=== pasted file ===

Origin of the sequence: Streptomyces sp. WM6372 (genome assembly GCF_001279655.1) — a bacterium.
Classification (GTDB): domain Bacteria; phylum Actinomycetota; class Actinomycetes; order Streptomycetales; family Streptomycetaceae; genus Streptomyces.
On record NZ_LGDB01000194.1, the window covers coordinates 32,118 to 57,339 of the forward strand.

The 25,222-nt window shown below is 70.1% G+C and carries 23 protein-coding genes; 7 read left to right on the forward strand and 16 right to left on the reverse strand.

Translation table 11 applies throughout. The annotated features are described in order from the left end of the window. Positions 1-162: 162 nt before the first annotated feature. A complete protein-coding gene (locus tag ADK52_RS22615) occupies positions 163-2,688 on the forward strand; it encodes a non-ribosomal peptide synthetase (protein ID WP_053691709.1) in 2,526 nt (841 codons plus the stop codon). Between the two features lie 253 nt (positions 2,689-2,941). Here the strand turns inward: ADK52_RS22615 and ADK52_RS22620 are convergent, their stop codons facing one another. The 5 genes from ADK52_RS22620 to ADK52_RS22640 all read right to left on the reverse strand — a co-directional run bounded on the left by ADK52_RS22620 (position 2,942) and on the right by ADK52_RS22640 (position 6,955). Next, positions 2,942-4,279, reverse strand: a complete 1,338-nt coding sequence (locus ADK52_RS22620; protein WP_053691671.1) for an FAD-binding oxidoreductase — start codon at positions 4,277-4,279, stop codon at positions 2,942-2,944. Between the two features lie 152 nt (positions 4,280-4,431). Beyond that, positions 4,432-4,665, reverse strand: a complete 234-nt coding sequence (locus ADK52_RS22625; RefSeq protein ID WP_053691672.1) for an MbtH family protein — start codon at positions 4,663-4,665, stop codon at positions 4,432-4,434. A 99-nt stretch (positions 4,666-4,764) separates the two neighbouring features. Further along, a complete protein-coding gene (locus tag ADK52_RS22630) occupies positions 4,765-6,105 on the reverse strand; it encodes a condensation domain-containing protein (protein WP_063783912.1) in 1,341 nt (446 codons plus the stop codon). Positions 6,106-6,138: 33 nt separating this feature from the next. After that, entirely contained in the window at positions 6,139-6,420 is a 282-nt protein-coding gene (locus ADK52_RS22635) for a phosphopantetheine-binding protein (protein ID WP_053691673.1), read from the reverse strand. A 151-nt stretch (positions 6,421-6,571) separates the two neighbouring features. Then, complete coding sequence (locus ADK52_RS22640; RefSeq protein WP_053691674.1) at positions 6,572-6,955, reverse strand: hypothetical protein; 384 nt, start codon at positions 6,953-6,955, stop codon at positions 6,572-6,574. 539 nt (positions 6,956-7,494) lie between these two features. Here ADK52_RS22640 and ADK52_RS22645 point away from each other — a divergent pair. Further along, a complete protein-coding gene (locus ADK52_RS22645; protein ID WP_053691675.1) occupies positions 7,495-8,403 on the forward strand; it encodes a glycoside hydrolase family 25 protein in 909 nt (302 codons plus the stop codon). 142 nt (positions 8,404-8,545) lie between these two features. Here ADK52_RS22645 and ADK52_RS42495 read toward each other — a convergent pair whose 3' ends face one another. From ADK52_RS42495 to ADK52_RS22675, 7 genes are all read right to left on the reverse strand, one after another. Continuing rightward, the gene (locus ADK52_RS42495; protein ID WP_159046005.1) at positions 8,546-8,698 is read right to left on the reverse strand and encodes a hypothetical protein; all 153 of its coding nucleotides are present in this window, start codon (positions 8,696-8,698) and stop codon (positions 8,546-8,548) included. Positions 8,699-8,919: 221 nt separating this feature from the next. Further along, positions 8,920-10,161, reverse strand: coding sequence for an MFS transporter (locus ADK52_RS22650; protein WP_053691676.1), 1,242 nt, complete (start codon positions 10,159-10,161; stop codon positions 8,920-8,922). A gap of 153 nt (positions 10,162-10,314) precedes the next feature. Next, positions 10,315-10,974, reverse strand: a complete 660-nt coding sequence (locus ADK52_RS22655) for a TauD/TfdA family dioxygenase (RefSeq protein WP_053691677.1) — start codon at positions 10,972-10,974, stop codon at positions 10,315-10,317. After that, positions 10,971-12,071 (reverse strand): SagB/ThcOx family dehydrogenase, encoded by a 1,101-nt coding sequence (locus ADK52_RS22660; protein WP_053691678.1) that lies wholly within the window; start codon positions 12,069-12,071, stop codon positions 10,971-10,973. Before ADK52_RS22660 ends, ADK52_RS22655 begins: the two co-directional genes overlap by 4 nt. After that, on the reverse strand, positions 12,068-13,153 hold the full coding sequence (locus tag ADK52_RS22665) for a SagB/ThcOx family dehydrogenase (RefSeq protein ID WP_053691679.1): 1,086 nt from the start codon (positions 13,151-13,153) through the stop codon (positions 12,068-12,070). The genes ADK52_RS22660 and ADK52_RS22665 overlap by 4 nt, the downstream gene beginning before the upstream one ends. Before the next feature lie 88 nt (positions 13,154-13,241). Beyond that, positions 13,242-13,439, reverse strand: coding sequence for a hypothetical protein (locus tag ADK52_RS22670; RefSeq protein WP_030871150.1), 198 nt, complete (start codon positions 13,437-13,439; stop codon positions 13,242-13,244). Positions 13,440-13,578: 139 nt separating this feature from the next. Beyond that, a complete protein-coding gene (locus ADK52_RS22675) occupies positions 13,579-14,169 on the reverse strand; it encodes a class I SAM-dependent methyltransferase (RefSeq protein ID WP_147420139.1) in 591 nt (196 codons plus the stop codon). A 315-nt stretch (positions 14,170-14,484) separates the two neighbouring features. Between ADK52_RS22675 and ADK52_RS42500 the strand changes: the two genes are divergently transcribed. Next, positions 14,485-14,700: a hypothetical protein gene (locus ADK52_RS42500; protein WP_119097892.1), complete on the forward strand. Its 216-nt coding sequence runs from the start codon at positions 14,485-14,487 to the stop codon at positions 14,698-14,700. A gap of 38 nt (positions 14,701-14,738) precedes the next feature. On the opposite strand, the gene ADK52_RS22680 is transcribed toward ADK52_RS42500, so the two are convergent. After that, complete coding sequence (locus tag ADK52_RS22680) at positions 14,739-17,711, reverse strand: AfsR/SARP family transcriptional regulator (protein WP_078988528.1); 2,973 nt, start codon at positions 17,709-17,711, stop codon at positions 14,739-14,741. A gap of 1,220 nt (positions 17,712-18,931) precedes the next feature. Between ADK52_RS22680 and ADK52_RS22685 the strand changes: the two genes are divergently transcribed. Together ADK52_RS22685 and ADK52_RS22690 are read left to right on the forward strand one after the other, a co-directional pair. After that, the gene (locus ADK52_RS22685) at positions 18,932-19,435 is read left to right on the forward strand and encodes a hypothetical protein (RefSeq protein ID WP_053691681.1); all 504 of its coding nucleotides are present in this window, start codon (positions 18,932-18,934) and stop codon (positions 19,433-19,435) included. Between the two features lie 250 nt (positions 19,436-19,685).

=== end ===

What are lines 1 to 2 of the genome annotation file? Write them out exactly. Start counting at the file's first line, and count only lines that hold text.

Origin of the sequence: Streptomyces sp. WM6372 (genome assembly GCF_001279655.1) — a bacterium.
Classification (GTDB): domain Bacteria; phylum Actinomycetota; class Actinomycetes; order Streptomycetales; family Streptomycetaceae; genus Streptomyces.